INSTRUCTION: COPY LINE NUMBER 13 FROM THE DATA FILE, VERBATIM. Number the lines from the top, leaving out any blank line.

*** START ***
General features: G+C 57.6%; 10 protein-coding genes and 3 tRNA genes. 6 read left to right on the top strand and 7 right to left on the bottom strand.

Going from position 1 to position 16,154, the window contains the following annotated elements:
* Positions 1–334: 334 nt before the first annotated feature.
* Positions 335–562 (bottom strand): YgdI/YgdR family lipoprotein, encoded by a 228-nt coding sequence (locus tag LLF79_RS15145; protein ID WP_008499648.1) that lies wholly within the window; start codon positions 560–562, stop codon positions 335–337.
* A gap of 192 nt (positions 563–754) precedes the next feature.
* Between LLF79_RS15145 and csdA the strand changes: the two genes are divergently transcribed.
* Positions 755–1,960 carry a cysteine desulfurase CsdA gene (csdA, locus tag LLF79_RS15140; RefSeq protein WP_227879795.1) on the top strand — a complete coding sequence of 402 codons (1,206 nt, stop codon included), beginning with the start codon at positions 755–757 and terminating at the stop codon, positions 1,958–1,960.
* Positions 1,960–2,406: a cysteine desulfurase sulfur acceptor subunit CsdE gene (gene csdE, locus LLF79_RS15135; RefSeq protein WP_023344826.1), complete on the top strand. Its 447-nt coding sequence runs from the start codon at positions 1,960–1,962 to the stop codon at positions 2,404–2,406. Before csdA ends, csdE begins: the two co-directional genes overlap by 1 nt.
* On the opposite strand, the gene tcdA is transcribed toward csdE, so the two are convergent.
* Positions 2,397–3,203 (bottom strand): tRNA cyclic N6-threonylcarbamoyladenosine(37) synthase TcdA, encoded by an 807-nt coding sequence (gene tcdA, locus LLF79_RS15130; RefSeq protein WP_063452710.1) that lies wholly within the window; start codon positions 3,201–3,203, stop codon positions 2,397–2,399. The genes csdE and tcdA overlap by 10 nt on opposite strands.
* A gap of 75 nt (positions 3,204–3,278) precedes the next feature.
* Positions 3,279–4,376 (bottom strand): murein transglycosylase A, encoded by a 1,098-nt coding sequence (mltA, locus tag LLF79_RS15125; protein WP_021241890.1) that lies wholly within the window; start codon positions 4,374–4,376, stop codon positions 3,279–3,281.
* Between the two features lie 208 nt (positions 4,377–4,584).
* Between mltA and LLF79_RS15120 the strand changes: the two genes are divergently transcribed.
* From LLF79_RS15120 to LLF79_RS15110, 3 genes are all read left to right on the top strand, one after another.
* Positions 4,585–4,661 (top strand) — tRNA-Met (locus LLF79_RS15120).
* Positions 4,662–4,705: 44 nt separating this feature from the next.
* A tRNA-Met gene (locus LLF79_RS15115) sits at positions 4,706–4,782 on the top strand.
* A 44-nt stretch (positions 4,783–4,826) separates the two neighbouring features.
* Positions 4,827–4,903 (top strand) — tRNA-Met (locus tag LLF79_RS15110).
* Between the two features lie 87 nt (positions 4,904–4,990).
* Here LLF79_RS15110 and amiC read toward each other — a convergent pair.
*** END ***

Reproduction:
* Between the two features lie 208 nt (positions 4,377–4,584).